#GivingTuesday: Why I #GIVE2NBJC and So Should You
“Change will not come if we wait for some other person or some other time. We are the ones we've been waiting for. We are the change that we seek.” — President Barack Obama.
Time and time again, the National Black Justice Coalition (NBJC) has worked to empower young Black LGBT leaders. As a young, Black, lesbian woman, I know how important it is to be included at the table and armed with the knowledge and resources necessary for social and political change. Through programming such as the White House Policy Briefing for Black LGBT Emerging Leaders and its annual OUT on the Hill Black LGBT Leadership Summit, NBJC has committed to equipping our next generation of leaders with the tools necessary to own their power. Most recently, NBJC has launched the Black LGBT Emerging Leaders Initiative, an intentional effort to create more programs and sponsorship opportunities dedicated to empowering and mobilizing young Black LGBT leaders between the ages of 18 and 30.
This sense of responsibility has led me to spearhead a signature initiative for NBJC by spreading the word about the importance of giving back on Giving Tuesday, November 27, and beyond. Giving Tuesday is a national campaign with hundreds of charities, organizations and non-profits purposed to celebrate and encourage more giving during the holiday season.
HERE IS MY STORY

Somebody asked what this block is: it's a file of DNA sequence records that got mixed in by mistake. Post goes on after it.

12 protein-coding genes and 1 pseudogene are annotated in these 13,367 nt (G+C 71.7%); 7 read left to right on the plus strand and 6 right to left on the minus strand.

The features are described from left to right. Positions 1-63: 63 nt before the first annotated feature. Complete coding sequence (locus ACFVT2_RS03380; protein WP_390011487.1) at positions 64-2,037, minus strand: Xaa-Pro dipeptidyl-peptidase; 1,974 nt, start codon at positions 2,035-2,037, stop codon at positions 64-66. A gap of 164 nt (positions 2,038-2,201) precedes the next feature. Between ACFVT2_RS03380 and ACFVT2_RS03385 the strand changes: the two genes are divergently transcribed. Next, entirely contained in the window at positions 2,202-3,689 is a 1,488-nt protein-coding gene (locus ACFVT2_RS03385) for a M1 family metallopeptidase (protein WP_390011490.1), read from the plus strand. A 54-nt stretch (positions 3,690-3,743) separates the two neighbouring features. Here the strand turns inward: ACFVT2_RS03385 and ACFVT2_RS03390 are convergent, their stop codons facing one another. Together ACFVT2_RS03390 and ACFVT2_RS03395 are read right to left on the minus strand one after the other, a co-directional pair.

When I graduated from Spelman College in 2010, I had no idea what I was going to do next. One thing was certain – I had found my purpose and that purpose was to change the social climate of this world to reflect one that was open, loving and culturally diverse. How that translated “professionally,” I had no clue. I had been engaged in campus organizing throughout college but where else in the “real world” would I be able to make the same type of difference? That’s when I came across NBJC, a civil rights organization dedicated to empowering Black LGBT people like me.
Here, at NBJC, I am not only equipped to fight for my own rights, but it is an expectation that I do the same for others. I have a family here – one that reaches beyond the staff that I work alongside. This family consists of the students at Historically Black Colleges and Universities (HBCUs) that are facing bullying and isolation because they are gay, lesbian, bisexual or transgender. In this family, Robert Champion Jr. is my brother. I am Carl Joseph Walker-Hoover’s aunt. Deoni Jones is my cousin. And I am your sister. I take pride in the work that I get to do each day at NBJC. Whether it’s speaking out against anti-gay hate crimes on a panel or encouraging my peers and loved ones to become philanthropic stakeholders in this movement, I do this work for my community. I do this work for you.
At the end of the day, NBJC is making the case that gay and transgender people are Black, too, and that we deserve, no, we demand a seat at the table. An investment in NBJC is an investment in our collective power.
Personally, I decided to give to an organization that best represents who I am and is doing the work to better my life. Join me and make a contribution today.
Je-Shawana Wholley serves as NBJC's Programs and Outreach Associate.
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